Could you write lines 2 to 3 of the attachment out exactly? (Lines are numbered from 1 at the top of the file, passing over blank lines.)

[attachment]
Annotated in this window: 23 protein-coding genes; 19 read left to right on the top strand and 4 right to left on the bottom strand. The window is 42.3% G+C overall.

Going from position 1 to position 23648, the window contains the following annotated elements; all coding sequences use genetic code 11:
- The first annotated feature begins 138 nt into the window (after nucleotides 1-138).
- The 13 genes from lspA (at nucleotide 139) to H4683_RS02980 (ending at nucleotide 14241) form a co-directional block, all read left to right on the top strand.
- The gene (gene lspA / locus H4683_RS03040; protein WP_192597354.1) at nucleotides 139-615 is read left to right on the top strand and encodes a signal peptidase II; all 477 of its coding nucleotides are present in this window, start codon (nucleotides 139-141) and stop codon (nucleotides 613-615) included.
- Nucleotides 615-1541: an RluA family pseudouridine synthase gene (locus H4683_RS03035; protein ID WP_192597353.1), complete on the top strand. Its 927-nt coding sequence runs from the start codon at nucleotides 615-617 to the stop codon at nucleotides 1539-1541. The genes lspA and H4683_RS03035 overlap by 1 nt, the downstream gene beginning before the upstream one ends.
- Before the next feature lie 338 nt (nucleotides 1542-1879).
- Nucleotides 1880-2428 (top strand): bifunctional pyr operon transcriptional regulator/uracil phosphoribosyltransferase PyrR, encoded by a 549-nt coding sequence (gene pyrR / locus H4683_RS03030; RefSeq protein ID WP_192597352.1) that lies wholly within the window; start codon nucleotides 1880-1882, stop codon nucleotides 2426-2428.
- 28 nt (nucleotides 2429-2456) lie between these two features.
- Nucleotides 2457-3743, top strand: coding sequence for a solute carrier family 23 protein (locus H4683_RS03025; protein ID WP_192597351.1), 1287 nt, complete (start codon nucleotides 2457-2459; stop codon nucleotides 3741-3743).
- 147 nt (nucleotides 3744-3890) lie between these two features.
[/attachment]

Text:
Going from position 1 to position 23648, the window contains the following annotated elements; all coding sequences use genetic code 11:
- The first annotated feature begins 138 nt into the window (after nucleotides 1-138).